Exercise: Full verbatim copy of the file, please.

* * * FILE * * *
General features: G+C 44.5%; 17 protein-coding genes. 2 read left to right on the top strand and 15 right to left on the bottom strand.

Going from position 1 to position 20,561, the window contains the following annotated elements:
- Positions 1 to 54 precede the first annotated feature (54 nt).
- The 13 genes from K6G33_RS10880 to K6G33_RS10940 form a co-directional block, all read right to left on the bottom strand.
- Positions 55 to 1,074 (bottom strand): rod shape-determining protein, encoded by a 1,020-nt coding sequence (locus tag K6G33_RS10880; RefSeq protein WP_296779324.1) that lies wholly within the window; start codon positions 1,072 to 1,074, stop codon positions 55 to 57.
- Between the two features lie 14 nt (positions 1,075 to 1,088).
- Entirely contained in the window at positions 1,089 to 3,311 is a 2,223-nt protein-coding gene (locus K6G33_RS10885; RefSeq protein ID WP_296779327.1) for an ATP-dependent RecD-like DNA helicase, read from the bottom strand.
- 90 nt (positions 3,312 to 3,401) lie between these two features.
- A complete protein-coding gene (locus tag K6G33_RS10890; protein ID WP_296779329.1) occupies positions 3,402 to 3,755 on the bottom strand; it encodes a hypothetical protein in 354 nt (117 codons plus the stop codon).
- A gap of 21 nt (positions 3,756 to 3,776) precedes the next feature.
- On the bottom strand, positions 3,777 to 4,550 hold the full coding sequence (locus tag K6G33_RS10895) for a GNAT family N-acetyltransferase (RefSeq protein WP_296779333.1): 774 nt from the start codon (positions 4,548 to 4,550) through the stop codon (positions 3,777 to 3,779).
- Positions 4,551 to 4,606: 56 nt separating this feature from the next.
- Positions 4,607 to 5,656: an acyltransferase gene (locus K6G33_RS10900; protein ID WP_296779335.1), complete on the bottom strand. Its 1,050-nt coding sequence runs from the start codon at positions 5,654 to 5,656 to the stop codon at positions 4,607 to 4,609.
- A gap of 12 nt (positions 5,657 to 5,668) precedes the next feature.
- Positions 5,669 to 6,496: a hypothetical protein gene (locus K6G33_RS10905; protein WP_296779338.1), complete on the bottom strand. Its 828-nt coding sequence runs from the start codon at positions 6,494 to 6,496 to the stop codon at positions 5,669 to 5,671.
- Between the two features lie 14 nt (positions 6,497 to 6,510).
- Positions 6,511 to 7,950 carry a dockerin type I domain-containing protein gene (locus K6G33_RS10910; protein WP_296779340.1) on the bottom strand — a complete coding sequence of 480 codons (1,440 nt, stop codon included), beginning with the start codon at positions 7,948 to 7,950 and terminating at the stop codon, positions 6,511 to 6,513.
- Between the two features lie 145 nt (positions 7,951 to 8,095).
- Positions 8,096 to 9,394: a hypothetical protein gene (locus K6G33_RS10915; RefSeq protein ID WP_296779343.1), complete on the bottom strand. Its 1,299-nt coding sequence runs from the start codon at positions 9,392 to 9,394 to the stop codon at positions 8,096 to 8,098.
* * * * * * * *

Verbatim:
General features: G+C 44.5%; 17 protein-coding genes. 2 read left to right on the top strand and 15 right to left on the bottom strand.

Going from position 1 to position 20,561, the window contains the following annotated elements:
- Positions 1 to 54 precede the first annotated feature (54 nt).
- The 13 genes from K6G33_RS10880 to K6G33_RS10940 form a co-directional block, all read right to left on the bottom strand.
- Positions 55 to 1,074 (bottom strand): rod shape-determining protein, encoded by a 1,020-nt coding sequence (locus tag K6G33_RS10880; RefSeq protein WP_296779324.1) that lies wholly within the window; start codon positions 1,072 to 1,074, stop codon positions 55 to 57.
- Between the two features lie 14 nt (positions 1,075 to 1,088).
- Entirely contained in the window at positions 1,089 to 3,311 is a 2,223-nt protein-coding gene (locus K6G33_RS10885; RefSeq protein ID WP_296779327.1) for an ATP-dependent RecD-like DNA helicase, read from the bottom strand.
- 90 nt (positions 3,312 to 3,401) lie between these two features.
- A complete protein-coding gene (locus tag K6G33_RS10890; protein ID WP_296779329.1) occupies positions 3,402 to 3,755 on the bottom strand; it encodes a hypothetical protein in 354 nt (117 codons plus the stop codon).
- A gap of 21 nt (positions 3,756 to 3,776) precedes the next feature.
- On the bottom strand, positions 3,777 to 4,550 hold the full coding sequence (locus tag K6G33_RS10895) for a GNAT family N-acetyltransferase (RefSeq protein WP_296779333.1): 774 nt from the start codon (positions 4,548 to 4,550) through the stop codon (positions 3,777 to 3,779).
- Positions 4,551 to 4,606: 56 nt separating this feature from the next.
- Positions 4,607 to 5,656: an acyltransferase gene (locus K6G33_RS10900; protein ID WP_296779335.1), complete on the bottom strand. Its 1,050-nt coding sequence runs from the start codon at positions 5,654 to 5,656 to the stop codon at positions 4,607 to 4,609.
- A gap of 12 nt (positions 5,657 to 5,668) precedes the next feature.
- Positions 5,669 to 6,496: a hypothetical protein gene (locus K6G33_RS10905; protein WP_296779338.1), complete on the bottom strand. Its 828-nt coding sequence runs from the start codon at positions 6,494 to 6,496 to the stop codon at positions 5,669 to 5,671.
- Between the two features lie 14 nt (positions 6,497 to 6,510).
- Positions 6,511 to 7,950 carry a dockerin type I domain-containing protein gene (locus K6G33_RS10910; protein WP_296779340.1) on the bottom strand — a complete coding sequence of 480 codons (1,440 nt, stop codon included), beginning with the start codon at positions 7,948 to 7,950 and terminating at the stop codon, positions 6,511 to 6,513.
- Between the two features lie 145 nt (positions 7,951 to 8,095).
- Positions 8,096 to 9,394: a hypothetical protein gene (locus K6G33_RS10915; RefSeq protein ID WP_296779343.1), complete on the bottom strand. Its 1,299-nt coding sequence runs from the start codon at positions 9,392 to 9,394 to the stop codon at positions 8,096 to 8,098.